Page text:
22 And now, behold, I am going to Jerusalem, constrained by the Spirit, not knowing what will happen to me there, 23 except that the Holy Spirit testifies to me in every city that imprisonment and afflictions await me. 24 But I do not account my life of any value nor as precious to myself, if only I may finish my course and the ministry that I received from the Lord Jesus, to testify to the gospel of the grace of God. 25 And now, behold, I know that none of you among whom I have gone about proclaiming the kingdom will see my face again. 26 Therefore I testify to you this day that I am innocent of the blood of all of you, 27 for I did not shrink from declaring to you the whole counsel of God. 28 Pay careful attention to yourselves and to all the flock, in which the Holy Spirit has made you overseers, to care for the church of God, which he obtained with his own blood. 29 I know that after my departure fierce wolves will come in among you, not sparing the flock; 30 and from among your own selves will arise men speaking twisted things, to draw away the disciples after them (Acts 20:22-30).
Things aren't looking very good for Paul…the Holy Spirit told him he could look forward to "imprisonment and afflictions." But instead of avoiding it…or spending his last days on the beach getting some sun before being locked up…he wanted to make sure the elders were prepared for his absence…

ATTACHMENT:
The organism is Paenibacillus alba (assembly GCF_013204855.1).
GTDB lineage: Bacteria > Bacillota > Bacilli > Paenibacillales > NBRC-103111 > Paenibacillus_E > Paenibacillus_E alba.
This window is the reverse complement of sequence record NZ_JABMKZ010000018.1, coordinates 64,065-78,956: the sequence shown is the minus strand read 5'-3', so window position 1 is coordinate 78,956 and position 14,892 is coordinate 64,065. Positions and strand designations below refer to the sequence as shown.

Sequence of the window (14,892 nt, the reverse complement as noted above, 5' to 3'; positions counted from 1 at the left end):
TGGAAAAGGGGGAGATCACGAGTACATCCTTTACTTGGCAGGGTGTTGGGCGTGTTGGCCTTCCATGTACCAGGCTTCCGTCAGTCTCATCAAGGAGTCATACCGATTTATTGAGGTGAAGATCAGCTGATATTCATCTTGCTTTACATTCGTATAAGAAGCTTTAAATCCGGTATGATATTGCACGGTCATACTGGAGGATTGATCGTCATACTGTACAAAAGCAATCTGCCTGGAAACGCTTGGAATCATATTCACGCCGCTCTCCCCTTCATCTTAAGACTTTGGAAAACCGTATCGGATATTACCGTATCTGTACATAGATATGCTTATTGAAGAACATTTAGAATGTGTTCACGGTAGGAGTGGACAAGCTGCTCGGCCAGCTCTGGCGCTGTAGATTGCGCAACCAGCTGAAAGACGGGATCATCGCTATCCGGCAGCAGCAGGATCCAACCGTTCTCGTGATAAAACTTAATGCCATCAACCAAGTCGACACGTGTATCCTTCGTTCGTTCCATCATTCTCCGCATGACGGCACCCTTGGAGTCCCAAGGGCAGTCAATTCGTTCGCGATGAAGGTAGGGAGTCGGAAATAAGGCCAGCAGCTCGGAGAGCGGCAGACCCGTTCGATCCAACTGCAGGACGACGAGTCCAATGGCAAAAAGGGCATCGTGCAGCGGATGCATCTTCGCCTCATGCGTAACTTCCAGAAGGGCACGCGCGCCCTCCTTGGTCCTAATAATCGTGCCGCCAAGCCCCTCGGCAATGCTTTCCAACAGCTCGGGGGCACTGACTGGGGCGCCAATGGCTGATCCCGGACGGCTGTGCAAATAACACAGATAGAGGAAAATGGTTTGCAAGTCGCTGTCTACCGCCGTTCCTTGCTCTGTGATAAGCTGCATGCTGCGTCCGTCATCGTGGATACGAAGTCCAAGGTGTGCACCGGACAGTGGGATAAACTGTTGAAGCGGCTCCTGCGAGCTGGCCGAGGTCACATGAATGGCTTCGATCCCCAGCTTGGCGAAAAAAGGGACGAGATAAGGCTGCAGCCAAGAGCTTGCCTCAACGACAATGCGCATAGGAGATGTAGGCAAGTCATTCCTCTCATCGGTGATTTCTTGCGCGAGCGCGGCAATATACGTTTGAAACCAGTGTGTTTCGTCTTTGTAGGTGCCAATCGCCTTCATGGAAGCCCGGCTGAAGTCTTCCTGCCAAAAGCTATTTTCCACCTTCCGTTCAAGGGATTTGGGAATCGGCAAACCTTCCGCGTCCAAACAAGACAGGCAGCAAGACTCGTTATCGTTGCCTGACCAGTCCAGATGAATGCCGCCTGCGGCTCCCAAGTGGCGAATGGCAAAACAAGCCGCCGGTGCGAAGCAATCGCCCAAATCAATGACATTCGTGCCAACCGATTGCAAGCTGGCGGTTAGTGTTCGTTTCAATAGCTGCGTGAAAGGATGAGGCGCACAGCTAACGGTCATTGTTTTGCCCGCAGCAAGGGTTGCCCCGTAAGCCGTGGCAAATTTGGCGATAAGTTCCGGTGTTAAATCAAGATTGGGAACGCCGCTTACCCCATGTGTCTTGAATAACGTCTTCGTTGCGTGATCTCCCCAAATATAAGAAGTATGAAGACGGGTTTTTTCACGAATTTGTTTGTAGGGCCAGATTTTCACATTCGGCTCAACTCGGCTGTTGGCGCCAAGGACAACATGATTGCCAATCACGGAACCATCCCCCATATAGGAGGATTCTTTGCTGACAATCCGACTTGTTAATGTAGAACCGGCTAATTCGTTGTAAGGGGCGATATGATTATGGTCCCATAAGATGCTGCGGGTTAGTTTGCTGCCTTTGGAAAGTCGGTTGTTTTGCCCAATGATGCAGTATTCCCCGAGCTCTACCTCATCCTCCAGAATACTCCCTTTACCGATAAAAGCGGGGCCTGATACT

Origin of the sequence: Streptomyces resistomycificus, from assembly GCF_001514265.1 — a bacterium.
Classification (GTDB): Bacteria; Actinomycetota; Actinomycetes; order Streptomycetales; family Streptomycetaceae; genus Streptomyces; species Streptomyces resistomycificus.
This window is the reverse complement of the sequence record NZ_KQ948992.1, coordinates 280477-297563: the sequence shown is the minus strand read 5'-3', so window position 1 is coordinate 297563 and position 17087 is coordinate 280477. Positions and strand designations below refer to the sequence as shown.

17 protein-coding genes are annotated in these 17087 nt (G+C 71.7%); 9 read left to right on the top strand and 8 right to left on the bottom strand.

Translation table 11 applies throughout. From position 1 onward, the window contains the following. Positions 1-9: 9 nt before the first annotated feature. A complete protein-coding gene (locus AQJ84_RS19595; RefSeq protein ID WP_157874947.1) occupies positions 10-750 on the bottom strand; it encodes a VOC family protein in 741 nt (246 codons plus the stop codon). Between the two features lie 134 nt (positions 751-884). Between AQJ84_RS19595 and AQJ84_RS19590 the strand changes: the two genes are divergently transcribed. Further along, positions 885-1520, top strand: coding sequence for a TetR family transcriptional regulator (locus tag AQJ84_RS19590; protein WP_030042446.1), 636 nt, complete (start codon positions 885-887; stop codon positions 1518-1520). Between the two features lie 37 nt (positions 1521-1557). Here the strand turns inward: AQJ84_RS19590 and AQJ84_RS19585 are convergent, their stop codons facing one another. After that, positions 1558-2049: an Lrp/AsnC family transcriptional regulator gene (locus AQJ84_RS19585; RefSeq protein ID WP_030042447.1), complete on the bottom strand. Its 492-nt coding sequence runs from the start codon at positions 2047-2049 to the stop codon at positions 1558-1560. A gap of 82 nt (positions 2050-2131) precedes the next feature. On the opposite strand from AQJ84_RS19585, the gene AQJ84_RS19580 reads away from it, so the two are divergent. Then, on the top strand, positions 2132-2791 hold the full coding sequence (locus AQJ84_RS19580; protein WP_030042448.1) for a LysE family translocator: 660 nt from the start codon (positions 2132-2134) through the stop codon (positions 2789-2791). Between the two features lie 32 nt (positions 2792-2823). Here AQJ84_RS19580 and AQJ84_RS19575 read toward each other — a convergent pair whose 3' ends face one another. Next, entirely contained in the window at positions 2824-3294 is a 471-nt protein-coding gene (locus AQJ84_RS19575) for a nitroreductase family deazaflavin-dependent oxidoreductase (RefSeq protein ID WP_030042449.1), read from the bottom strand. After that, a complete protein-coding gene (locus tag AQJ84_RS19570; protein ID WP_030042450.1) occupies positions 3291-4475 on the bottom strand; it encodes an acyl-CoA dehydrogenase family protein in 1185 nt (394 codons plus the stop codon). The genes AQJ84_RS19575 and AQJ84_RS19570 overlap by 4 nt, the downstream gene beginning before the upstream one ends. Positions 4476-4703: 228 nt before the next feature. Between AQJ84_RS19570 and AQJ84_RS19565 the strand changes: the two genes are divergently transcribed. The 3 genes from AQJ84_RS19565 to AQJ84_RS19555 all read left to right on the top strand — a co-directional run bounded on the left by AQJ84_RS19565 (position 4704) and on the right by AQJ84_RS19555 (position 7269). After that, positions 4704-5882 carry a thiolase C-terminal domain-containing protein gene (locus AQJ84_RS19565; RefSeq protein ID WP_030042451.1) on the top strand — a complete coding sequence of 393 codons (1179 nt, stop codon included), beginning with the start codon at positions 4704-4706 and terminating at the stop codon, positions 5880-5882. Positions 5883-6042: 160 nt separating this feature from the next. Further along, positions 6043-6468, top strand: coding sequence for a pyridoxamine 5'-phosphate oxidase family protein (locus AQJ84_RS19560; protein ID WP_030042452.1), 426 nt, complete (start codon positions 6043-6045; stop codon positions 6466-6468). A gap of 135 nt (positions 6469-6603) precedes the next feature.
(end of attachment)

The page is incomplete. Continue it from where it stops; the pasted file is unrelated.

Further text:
And in this section we get a few more important points for our humble little fellowship:
- A church that shows integrity does not value itself over its work (we do not "account [our lives] of any value or precious to [ourselves], if only [we] may finish [our] course and the ministry that [we] received").
- A church that shows integrity does not shrink from declaring the whole counsel of God.
- A church that shows integrity pays careful attention to its flock…especially since it was obtained at the cost of Jesus' blood.
Now…the first one may seem like some odd advice…but think about it. How many churches, seeing their ranks diminish, have then decided to take man's approach to ministry instead of God's? Or, in feeling the heat from society, have decided to live by man's morals instead of God's? The church can get so concerned about itself that what is left afterward is only an evil caricature of the unblemished bride Jesus created. At best, makeup on a pig.